Hello again – let’s continue our discussion of Next Generation, or Massively Parallel, Sequencing and how it is performed. Over the last two blogs we have seen why NGS is being used in a Molecular Diagnostics Lab and how library preparation is executed. Specifically, we reviewed how Ion Torrent and MiSeq libraries may be prepared for DNA amplicon sequencing. The final product of this work is a collection of amplicons that have been amplified, barcoded, tagged with the appropriate platform adapters and purified. These are what compose a specimen’s “library.”
The next step in NGS preparation is template preparation. The main goal of this step is to create multiple copies of the same amplicon in close proximity so that when it is sequenced, it creates a strong enough signal to be detected. This occurs for each amplicon in the specimen’s library. Again, this technique is platform specific, so each has a different way to achieve this goal.
Ion Torrent “Template Preparation by Emulsion PCR” or “Clonal Amplification”
In the Ion Torrent method of template preparation, the multiple copies are created on an Ion Sphere Particle or ISP. This looks like a bead with primers all over the surface of it. Eventually this ISP will be deposited in a well on a chip and be sequenced. In order for this ISP to create enough of a signal to be detected by the instrument, it must have many copies of the fragment all over the surface of the ISP.
At the beginning of the clonal amplification step, a specific concentration of combined libraries is added to the instrument, along with all the components of a standard PCR (buffer, dNTPs, polymerase) with the addition of the Ion Sphere Particles, which provide the primer, and oil. The primers on the ISP are complementary to one of the adapters added during library preparation so that only the universal primer is necessary on the ISPs, instead of each individual gene-specific primer. Through a series of steps, ideally, what is produced is a droplet of oil containing one ISP, one sample’s amplicon, and the components of the master mix. This, along with millions of other ISPs in droplets of oil, will undergo cycles of PCR, with the primers on the ISP priming the specimen’s amplicon. These amplicons will replicate all over the ISP, and as a final step, NaOH will be added to separate the strands. The strands that are not anchored to the ISP by the universal primer will be lost, leaving each ISP single stranded and ready for priming in the sequencing step.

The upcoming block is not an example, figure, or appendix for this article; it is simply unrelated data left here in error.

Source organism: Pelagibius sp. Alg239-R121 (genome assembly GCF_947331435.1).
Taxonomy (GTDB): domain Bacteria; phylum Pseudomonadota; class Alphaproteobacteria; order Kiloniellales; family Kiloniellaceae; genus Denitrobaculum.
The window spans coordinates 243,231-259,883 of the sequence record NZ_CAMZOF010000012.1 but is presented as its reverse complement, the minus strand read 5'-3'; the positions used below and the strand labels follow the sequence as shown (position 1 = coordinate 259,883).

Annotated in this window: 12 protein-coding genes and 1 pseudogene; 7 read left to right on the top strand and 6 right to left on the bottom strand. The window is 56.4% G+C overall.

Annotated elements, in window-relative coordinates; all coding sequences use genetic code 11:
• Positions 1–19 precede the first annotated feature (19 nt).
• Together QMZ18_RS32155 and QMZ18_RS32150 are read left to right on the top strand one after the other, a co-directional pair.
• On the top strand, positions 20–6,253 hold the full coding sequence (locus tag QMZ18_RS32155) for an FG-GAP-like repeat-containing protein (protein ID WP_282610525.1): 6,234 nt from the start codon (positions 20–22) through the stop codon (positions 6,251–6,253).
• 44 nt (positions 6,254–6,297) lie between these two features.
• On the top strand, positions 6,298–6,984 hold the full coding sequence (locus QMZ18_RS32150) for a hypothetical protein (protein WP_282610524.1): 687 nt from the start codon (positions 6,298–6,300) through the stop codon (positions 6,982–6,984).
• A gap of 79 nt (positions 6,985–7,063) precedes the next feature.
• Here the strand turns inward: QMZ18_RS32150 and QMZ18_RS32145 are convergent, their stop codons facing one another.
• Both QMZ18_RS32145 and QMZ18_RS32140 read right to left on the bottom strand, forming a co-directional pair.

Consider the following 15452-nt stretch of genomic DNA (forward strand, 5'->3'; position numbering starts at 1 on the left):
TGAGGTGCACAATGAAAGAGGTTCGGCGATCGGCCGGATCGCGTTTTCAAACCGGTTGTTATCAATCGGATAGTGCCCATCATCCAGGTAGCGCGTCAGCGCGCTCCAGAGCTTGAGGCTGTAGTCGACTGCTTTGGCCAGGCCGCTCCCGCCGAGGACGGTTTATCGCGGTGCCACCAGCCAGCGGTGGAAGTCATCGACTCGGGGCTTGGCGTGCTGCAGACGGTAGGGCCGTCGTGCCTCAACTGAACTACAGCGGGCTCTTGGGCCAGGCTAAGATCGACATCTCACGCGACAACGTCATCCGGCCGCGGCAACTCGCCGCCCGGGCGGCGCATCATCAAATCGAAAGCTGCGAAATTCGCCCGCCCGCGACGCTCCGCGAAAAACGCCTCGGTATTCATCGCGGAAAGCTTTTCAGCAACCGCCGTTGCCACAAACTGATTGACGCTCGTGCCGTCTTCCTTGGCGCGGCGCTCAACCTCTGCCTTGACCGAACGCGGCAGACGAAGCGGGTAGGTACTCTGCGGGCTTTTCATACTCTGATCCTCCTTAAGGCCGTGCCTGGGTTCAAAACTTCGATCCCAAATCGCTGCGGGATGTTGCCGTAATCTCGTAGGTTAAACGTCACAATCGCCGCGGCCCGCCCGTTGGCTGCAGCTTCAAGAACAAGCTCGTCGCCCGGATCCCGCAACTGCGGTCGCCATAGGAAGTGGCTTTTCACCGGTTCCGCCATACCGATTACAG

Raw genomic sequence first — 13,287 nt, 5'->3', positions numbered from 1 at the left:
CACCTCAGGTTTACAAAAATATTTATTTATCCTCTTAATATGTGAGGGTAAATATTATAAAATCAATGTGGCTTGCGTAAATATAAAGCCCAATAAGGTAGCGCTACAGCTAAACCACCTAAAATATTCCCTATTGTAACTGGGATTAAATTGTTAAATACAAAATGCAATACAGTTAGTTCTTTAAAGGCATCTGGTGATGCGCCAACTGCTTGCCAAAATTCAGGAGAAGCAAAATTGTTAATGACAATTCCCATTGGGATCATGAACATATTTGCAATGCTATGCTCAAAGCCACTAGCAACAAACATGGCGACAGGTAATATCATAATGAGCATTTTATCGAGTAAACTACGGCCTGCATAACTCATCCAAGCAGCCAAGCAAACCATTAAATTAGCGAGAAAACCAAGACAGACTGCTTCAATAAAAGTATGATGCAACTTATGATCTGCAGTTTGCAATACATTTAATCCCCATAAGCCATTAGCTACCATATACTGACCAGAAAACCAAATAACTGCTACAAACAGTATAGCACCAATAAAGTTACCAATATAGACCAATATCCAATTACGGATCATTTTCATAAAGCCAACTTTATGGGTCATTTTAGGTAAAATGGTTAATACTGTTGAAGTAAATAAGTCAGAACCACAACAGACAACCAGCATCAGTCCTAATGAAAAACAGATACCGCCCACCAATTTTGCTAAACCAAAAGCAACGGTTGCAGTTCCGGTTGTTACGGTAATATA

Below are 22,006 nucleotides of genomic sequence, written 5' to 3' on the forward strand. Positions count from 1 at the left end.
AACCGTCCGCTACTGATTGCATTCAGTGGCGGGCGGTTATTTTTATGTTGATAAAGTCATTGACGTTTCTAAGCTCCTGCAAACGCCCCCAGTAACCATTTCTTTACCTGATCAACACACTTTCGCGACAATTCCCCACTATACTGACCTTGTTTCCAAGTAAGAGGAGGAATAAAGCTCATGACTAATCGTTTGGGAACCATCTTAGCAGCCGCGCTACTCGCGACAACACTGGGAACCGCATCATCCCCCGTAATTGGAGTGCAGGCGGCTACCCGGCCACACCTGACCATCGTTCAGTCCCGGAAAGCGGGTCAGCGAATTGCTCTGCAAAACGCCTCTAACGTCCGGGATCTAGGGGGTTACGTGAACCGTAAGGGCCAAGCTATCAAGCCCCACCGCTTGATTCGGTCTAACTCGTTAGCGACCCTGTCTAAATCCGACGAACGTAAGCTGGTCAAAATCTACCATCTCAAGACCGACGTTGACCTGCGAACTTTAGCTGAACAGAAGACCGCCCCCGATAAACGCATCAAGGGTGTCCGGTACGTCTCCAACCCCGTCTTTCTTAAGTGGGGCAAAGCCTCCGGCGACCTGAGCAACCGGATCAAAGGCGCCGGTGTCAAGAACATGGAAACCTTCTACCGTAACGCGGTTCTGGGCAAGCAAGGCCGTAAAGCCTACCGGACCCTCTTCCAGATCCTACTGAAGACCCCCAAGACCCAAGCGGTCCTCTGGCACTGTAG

One thing to consider is the concentration of the combined libraries that are added at the beginning of the template preparation. If the concentration is too low, obviously not enough amplicons will be amplified on the ISPs, and the end result will be not enough data. Conversely, if the concentration is too high, there is a possibility of more than one sample amplicon ending up in the droplet of oil. In the end, more than one fragment gets amplified on the ISP. This ISP is called “polyclonal” and the data from it will get thrown out. Optimizing the concentration takes a few runs and the concentration can be different for each instrument in the lab.
Illumina MiSeq “Cluster Generation by Bridge Amplification”
Illumina’s method of template preparation is termed cluster generation by bridge amplification and actually takes place on the MiSeq a step before the sequencing step. The multiple copies are created in close proximity to each other, just as with clonal amplification, but instead of using a separate ISP for each specimen, a separate location on the flow cell is used. A flow cell is essentially a glass slide that has universal primer anchored all over it. This universal primers are, again, complimentary to the adapters added during the library preparation. The combined libraries are flowed over the slide at the beginning of the run and they anneal to the universal primer. The fragment then folds over and anneals to the second universal primer. This strand is then replicated. After replication, the strands are denatured creating two single strands. These then replicate again, thus producing a cluster of the same fragment in a localized area on the slide. This occurs for each specimen’s amplicons all over the slide. At the end of the cluster generation step, the reverses are all cleaved off leaving only the single stranded forwards ready for sequencing.
Concentration is just as important in this setup as in the Ion Torrent setup. If the concentration is too high with this assay, the clusters generated will be too close together on the flow cell, thus the sequencing signal from each cluster will overlap. The data generated from these areas will not be able to be discerned so it will get thrown out.
Join me next quarter for the next installment – sequencing!
-Sharleen Rapp, BS, MB (ASCP)CM is a Molecular Diagnostics Coordinator in the Molecular Diagnostics Laboratory at Nebraska Medicine.